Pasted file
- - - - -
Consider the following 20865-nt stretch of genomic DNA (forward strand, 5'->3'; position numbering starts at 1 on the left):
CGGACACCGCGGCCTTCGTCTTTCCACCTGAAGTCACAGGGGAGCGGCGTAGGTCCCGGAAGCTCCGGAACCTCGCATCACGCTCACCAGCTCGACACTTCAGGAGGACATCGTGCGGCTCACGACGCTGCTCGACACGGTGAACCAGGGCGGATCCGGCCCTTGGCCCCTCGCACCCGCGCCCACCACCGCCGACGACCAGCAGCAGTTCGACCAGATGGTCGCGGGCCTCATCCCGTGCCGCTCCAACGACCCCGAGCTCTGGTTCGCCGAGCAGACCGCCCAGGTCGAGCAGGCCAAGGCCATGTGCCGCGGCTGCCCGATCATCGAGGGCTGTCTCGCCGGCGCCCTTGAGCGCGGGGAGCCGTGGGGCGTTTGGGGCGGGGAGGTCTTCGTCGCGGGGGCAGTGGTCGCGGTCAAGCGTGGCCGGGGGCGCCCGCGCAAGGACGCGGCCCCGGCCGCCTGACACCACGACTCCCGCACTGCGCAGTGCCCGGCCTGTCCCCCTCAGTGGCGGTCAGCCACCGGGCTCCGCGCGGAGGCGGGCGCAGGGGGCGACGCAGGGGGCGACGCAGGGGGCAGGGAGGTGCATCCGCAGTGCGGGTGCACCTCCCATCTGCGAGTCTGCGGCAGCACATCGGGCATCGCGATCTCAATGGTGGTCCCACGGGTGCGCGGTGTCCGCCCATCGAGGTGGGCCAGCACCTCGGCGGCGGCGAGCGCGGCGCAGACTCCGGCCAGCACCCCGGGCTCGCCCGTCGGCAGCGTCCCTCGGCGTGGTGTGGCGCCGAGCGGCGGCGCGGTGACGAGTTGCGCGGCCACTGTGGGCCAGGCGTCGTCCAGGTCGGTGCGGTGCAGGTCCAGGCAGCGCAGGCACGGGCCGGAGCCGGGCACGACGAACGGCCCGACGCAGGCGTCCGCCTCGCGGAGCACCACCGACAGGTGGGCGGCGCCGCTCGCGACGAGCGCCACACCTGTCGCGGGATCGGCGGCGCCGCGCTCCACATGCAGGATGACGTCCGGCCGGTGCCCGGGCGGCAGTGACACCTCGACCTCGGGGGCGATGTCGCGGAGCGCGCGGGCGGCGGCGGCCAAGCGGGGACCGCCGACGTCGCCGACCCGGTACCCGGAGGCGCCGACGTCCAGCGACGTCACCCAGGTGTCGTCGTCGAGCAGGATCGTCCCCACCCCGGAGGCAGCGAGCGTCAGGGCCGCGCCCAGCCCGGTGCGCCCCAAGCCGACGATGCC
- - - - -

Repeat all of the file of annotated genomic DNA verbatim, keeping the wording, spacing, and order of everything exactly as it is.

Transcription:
Consider the following 20865-nt stretch of genomic DNA (forward strand, 5'->3'; position numbering starts at 1 on the left):
CGGACACCGCGGCCTTCGTCTTTCCACCTGAAGTCACAGGGGAGCGGCGTAGGTCCCGGAAGCTCCGGAACCTCGCATCACGCTCACCAGCTCGACACTTCAGGAGGACATCGTGCGGCTCACGACGCTGCTCGACACGGTGAACCAGGGCGGATCCGGCCCTTGGCCCCTCGCACCCGCGCCCACCACCGCCGACGACCAGCAGCAGTTCGACCAGATGGTCGCGGGCCTCATCCCGTGCCGCTCCAACGACCCCGAGCTCTGGTTCGCCGAGCAGACCGCCCAGGTCGAGCAGGCCAAGGCCATGTGCCGCGGCTGCCCGATCATCGAGGGCTGTCTCGCCGGCGCCCTTGAGCGCGGGGAGCCGTGGGGCGTTTGGGGCGGGGAGGTCTTCGTCGCGGGGGCAGTGGTCGCGGTCAAGCGTGGCCGGGGGCGCCCGCGCAAGGACGCGGCCCCGGCCGCCTGACACCACGACTCCCGCACTGCGCAGTGCCCGGCCTGTCCCCCTCAGTGGCGGTCAGCCACCGGGCTCCGCGCGGAGGCGGGCGCAGGGGGCGACGCAGGGGGCGACGCAGGGGGCAGGGAGGTGCATCCGCAGTGCGGGTGCACCTCCCATCTGCGAGTCTGCGGCAGCACATCGGGCATCGCGATCTCAATGGTGGTCCCACGGGTGCGCGGTGTCCGCCCATCGAGGTGGGCCAGCACCTCGGCGGCGGCGAGCGCGGCGCAGACTCCGGCCAGCACCCCGGGCTCGCCCGTCGGCAGCGTCCCTCGGCGTGGTGTGGCGCCGAGCGGCGGCGCGGTGACGAGTTGCGCGGCCACTGTGGGCCAGGCGTCGTCCAGGTCGGTGCGGTGCAGGTCCAGGCAGCGCAGGCACGGGCCGGAGCCGGGCACGACGAACGGCCCGACGCAGGCGTCCGCCTCGCGGAGCACCACCGACAGGTGGGCGGCGCCGCTCGCGACGAGCGCCACACCTGTCGCGGGATCGGCGGCGCCGCGCTCCACATGCAGGATGACGTCCGGCCGGTGCCCGGGCGGCAGTGACACCTCGACCTCGGGGGCGATGTCGCGGAGCGCGCGGGCGGCGGCGGCCAAGCGGGGACCGCCGACGTCGCCGACCCGGTACCCGGAGGCGCCGACGTCCAGCGACGTCACCCAGGTGTCGTCGTCGAGCAGGATCGTCCCCACCCCGGAGGCAGCGAGCGTCAGGGCCGCGCCCAGCCCGGTGCGCCCCAAGCCGACGATGCC